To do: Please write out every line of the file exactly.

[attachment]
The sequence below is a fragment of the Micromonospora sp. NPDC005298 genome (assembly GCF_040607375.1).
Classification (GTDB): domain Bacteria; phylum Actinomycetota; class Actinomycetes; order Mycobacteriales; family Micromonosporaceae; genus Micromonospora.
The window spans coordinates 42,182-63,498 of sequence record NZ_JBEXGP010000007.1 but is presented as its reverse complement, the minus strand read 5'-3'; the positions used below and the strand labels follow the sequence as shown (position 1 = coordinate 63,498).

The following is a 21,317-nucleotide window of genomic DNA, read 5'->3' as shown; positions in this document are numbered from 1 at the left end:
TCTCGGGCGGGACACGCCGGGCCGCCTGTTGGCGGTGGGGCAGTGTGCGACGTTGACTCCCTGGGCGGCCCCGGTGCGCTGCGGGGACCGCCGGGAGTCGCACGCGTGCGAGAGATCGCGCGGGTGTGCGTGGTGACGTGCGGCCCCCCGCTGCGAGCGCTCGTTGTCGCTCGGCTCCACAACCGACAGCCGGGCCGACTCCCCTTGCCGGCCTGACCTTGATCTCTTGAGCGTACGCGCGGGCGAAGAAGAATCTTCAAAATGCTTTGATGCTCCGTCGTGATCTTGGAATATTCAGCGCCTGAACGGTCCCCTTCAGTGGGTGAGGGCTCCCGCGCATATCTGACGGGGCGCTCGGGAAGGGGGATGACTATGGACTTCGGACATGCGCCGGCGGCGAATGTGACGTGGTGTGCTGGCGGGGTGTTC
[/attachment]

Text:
The sequence below is a fragment of the Micromonospora sp. NPDC005298 genome (assembly GCF_040607375.1).
Classification (GTDB): domain Bacteria; phylum Actinomycetota; class Actinomycetes; order Mycobacteriales; family Micromonosporaceae; genus Micromonospora.
The window spans coordinates 42,182-63,498 of sequence record NZ_JBEXGP010000007.1 but is presented as its reverse complement, the minus strand read 5'-3'; the positions used below and the strand labels follow the sequence as shown (position 1 = coordinate 63,498).

The following is a 21,317-nucleotide window of genomic DNA, read 5'->3' as shown; positions in this document are numbered from 1 at the left end:
TCTCGGGCGGGACACGCCGGGCCGCCTGTTGGCGGTGGGGCAGTGTGCGACGTTGACTCCCTGGGCGGCCCCGGTGCGCTGCGGGGACCGCCGGGAGTCGCACGCGTGCGAGAGATCGCGCGGGTGTGCGTGGTGACGTGCGGCCCCCCGCTGCGAGCGCTCGTTGTCGCTCGGCTCCACAACCGACAGCCGGGCCGACTCCCCTTGCCGGCCTGACCTTGATCTCTTGAGCGTACGCGCGGGCGAAGAAGAATCTTCAAAATGCTTTGATGCTCCGTCGTGATCTTGGAATATTCAGCGCCTGAACGGTCCCCTTCAGTGGGTGAGGGCTCCCGCGCATATCTGACGGGGCGCTCGGGAAGGGGGATGACTATGGACTTCGGACATGCGCCGGCGGCGAATGTGACGTGGTGTGCTGGCGGGGTGTTC